Some homeowners wonder if their homes could be making them sick. Is the air in their homes unhealthy? Could it be contributing to family illnesses?
In fact, indoor air quality ranks as one of the top five environmental health risks. Indoor air is commonly more polluted than outdoor air. The Environmental Protection Agency reports that indoor levels of pollutants are commonly at least two to five times higher than outdoor levels.
As homes become tighter, allowing less air infiltration, indoor air quality issues can occur. If not enough fresh air is entering the home, concentrations of numerous pollutants can reach unhealthy levels.
Air quality challenges
Moisture issues and mold growth Many homes have high moisture levels in the basement, bathrooms, attic, and other areas of the living space. Common causes are water penetrating into the home or elevated moisture levels from occupant activities, including showering and cooking.
This high moisture level can allow mold growth and create a breeding ground for bacteria and dust mites. Mold-associated illnesses can cause fatigue, difficulty concentrating, stiff joints, headaches, and sinus congestion, while dust is a common allergy and asthma trigger.
Although it may seem that there is limited airflow between the basement or crawlspace and the living spaces of a house—this often isn’t the case. In many homes the air quality in the basement or crawlspace has a large impact on the air quality on the first floor.
Ineffective exhaust fans Many homes rely on exhaust fans to remove cooking fumes, excess moisture, and odors. For exhaust fans to work properly, equal amounts of air must enter and be extracted from the home. Homes that have been air-sealed have fewer leaks where air can infiltrate. In these homes bathroom and kitchen exhaust fans may not operate correctly because the home is too airtight.
In other homes, exhaust fans do not properly vent to the outside. Instead, they may exhaust the humid air into the attic, where it can create a moisture issue in another part of the home.
Off-gassing from building products and furniture More than 80,000 chemicals are used in everyday commerce, and few of these have been thoroughly studied. A variety of chemicals are found in carpeting, furniture, building products, and even personal care products. Many home items contain formaldehyde, benzene, ammonia, toluene, and other chemicals. When homes are poorly ventilated, pollutants become trapped indoors.
Lack of fresh air Many homes do not have enough fresh air coming in to dilute pollutants. Also, instead of controlling where air enters the home, many houses allow air to seep in through the walls, crawlspace, garage, and basement. This can allow dust, mold, automobile exhaust, and other chemical pollutants to enter the living spaces. These pollutants become more concentrated during colder weather when the windows are closed.
Combustion gases Atmospheric hot water heaters and some gas furnaces may not adequately vent carbon monoxide gases out of the home. This is especially common in airtight homes, because atmospheric hot water heaters rely on makeup air from air leaks to remove gases. Common signs of improper venting of a hot water heater include melted plastic and rust on the top of the unit. If a hot water heater shows signs of improper venting, it should be replaced with a different type.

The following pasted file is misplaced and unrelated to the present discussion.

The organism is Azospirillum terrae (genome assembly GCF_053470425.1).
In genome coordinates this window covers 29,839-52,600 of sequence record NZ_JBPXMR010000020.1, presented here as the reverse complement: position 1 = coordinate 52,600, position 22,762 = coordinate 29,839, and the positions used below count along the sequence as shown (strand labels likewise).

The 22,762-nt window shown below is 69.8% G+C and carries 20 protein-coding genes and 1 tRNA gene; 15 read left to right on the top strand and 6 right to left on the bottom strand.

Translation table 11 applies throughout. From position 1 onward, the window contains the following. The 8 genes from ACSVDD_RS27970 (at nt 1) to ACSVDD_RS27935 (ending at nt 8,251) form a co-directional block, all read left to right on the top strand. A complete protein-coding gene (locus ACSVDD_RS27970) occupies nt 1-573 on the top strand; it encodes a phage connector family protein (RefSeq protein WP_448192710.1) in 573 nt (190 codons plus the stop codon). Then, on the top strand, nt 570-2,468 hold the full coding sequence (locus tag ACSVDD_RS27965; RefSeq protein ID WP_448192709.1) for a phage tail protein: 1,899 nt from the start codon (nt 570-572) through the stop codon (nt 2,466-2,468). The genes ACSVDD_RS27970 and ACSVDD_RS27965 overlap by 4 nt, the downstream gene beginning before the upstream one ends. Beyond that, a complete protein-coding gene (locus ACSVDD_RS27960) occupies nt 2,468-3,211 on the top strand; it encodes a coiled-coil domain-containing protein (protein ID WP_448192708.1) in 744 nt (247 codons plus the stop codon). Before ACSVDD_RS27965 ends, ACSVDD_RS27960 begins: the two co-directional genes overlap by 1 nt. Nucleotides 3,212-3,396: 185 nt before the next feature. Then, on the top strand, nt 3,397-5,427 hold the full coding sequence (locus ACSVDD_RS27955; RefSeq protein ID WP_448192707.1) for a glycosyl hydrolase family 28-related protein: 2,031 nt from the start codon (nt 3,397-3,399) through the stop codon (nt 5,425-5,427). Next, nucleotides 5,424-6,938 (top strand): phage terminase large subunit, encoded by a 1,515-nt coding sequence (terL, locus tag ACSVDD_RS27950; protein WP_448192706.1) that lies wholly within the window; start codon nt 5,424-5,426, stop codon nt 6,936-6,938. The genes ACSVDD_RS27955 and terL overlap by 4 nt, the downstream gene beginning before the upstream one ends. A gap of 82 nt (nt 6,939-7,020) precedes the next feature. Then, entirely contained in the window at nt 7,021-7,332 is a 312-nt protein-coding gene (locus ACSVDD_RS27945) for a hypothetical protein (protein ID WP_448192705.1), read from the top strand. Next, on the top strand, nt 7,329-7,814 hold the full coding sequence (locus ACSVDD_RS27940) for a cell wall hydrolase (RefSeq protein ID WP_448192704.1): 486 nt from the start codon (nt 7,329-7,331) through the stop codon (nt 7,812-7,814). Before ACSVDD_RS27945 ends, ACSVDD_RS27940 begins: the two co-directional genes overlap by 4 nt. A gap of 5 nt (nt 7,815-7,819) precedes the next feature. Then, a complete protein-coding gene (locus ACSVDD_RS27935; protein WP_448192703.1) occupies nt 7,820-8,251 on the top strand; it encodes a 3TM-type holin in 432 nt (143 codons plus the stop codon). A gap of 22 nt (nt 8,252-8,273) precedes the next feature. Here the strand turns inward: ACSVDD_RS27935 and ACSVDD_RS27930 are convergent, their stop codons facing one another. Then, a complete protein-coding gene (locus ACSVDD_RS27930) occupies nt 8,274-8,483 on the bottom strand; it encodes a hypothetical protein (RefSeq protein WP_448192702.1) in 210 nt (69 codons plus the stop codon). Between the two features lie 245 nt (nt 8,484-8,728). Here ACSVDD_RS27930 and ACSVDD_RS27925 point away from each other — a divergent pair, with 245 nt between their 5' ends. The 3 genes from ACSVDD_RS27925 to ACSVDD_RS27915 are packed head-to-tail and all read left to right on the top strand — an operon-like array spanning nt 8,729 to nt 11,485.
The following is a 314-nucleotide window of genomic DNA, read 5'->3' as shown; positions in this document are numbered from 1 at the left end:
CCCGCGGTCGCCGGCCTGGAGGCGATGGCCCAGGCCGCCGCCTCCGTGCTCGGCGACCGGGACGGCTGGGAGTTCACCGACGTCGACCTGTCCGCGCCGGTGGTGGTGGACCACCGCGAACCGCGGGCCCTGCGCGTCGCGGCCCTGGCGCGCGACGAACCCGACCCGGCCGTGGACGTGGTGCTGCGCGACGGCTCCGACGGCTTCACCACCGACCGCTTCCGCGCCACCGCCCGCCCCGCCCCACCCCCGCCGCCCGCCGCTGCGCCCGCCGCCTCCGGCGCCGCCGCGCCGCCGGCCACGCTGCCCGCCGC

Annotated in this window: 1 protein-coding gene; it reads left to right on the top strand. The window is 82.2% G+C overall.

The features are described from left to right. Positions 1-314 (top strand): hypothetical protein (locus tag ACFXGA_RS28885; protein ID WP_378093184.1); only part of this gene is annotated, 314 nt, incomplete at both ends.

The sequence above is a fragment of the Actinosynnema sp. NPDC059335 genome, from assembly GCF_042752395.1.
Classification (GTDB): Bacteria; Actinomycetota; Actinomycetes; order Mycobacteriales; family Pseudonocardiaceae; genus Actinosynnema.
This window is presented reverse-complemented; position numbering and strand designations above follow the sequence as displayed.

Healthy Air Solutions
Although indoor air quality may seem like a daunting topic, there are many effective solutions for promoting healthy indoor air in the home. Most of the strategies fall into two categories: preventing pollutants at the source and diluting or removing them with proper ventilation.
Control moisture To prevent mold growth, healthy homes do not have elevated moisture levels. Any unaddressed water leaks or points of moisture penetration must be remedied. Moisture should be controlled in all areas of the home, including the basement and crawlspace,map to prevent mold growth. When exhaust fans are used, they must vent properly to the outside of the home, and sufficient quantities of makeup air must be able to enter so that these systems will operate properly.
Whole-house ventilation systems, such as Zehnder heat recovery ventilation (HRV) systems and energy recovery ventilation (ERV) systems, provide a comprehensive ventilation strategy for the home. These systems both supply fresh air and remove stale air from the home, for balanced ventilation. HRV and ERV systems can replace exhaust fans in the bathroom and kitchen, successfully extracting moisture even in more airtight homes.
Supply fresh air Effective in diluting the level of pollutants, fresh air is essential in the home. Depending on the climate, opening windows can be an effective strategy for part of the year if pollen and other airborne pollutants aren’t an issue. HRV and ERV systems bring a constant supply of fresh air into the home throughout the year, while removing stale air from the kitchen and bathroom.
Remove pollutants Filtering the air in the home with a fine filter helps reduce pollen, pet dander, dust mites, and other pollutants. Some homes have whole-house air filtration systems that do this. Furnaces also have filters that can help clean indoor air as it cycles through the home, if the proper filters are used and changed periodically. The intake air in Zehnder HRV and ERV systems is filtered to help remove contaminants, with finer filters available to remove smaller particles.
© 2018, Green Builder Media. All rights reserved. This article is the exclusive property of Green Builder Media. If you would like to reprint this content, you are free to extract a short excerpt (no more than 1/4th of the total article), as long as you 1. credit the author, and 2. include a live link back to the original post on our site. Please contact a member of our editorial staff if you need more information.